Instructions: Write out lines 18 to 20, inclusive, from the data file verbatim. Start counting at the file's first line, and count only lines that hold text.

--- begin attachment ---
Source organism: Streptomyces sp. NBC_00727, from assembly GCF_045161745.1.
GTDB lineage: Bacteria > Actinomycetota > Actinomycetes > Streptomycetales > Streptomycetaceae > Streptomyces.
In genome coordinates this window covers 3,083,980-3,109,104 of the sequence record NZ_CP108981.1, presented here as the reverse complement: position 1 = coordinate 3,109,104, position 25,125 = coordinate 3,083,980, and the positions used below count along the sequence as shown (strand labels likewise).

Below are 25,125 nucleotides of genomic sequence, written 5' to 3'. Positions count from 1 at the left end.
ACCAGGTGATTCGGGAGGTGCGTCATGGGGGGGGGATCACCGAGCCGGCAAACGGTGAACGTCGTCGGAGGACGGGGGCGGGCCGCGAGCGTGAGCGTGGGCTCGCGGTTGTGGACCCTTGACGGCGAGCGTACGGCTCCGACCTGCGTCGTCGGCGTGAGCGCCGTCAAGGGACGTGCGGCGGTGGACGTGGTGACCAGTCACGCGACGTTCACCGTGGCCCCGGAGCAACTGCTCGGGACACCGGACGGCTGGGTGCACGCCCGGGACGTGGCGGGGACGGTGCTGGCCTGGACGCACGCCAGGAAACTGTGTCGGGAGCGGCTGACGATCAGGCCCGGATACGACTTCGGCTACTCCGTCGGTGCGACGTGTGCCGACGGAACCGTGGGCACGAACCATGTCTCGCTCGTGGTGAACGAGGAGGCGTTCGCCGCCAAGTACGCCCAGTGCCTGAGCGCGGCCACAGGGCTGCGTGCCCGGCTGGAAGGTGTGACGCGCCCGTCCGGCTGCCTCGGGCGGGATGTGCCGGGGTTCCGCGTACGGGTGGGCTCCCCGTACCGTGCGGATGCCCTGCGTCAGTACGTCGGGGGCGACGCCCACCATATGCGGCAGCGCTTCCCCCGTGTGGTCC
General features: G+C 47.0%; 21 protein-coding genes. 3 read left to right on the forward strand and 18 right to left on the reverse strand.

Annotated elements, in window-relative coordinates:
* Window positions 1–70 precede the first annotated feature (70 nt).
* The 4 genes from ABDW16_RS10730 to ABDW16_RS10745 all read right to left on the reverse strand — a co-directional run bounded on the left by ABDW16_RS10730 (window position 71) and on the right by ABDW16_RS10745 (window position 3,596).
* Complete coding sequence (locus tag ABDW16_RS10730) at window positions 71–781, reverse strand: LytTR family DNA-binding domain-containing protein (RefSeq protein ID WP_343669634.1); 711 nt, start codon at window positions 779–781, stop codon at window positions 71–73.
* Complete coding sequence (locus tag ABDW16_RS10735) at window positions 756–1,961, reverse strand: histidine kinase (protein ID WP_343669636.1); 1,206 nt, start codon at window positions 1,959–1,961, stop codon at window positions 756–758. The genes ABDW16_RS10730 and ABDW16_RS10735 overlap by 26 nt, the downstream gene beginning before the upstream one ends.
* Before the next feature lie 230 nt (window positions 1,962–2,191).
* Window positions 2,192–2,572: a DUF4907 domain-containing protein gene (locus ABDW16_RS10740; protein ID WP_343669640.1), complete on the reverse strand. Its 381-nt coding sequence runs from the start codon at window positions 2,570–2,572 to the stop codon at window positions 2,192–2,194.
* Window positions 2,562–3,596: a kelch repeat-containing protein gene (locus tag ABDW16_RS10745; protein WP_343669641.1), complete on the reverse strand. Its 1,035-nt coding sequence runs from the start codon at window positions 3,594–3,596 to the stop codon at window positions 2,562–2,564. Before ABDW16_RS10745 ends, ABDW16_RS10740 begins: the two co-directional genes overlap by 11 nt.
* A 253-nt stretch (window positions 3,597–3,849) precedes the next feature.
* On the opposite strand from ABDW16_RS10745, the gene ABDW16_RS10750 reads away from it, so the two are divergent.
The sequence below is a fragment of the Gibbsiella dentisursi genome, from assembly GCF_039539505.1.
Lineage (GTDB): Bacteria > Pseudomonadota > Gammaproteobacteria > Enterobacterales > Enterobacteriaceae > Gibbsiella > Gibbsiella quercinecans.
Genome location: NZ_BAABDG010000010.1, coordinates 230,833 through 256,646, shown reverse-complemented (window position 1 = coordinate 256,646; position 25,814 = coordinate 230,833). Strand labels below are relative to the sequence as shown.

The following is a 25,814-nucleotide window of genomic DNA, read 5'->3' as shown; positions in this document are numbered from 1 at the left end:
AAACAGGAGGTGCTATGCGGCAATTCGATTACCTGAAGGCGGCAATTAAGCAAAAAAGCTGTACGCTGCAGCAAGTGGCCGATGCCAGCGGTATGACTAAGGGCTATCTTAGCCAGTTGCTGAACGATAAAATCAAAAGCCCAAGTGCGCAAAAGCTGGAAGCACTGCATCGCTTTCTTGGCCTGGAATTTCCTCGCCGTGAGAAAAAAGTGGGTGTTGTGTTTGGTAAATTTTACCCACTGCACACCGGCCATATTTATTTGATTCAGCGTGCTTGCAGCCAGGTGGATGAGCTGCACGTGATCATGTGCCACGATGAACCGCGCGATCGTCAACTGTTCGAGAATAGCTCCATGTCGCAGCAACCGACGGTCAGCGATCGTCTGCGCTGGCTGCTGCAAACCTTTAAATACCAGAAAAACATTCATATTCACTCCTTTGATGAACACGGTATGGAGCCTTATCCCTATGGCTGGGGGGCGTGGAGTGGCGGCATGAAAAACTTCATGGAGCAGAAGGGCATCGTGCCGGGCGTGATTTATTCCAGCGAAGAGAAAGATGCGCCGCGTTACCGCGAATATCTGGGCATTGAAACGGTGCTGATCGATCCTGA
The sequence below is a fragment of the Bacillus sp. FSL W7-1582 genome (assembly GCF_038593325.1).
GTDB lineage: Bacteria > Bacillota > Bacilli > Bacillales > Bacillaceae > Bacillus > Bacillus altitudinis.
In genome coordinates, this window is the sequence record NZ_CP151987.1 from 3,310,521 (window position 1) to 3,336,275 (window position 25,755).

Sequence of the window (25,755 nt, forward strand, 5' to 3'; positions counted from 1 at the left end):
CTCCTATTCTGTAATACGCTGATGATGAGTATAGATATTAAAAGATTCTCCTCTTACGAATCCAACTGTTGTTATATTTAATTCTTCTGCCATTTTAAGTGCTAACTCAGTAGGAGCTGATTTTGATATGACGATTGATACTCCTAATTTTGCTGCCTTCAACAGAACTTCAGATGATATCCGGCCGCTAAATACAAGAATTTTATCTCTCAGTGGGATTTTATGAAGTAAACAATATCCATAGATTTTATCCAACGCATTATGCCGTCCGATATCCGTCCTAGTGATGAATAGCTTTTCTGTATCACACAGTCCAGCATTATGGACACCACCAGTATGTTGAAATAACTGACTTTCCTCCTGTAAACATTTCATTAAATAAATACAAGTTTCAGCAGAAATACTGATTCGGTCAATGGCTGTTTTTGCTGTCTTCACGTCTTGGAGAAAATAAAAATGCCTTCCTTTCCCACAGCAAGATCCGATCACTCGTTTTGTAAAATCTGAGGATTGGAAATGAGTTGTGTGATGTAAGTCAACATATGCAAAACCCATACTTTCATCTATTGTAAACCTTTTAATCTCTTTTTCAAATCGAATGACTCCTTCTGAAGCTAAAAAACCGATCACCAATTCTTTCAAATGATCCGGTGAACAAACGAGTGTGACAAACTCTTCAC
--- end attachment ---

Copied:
Lineage (GTDB): Bacteria > Pseudomonadota > Gammaproteobacteria > Enterobacterales > Enterobacteriaceae > Gibbsiella > Gibbsiella quercinecans.
Genome location: NZ_BAABDG010000010.1, coordinates 230,833 through 256,646, shown reverse-complemented (window position 1 = coordinate 256,646; position 25,814 = coordinate 230,833). Strand labels below are relative to the sequence as shown.

The following is a 25,814-nucleotide window of genomic DNA, read 5'->3' as shown; positions in this document are numbered from 1 at the left end: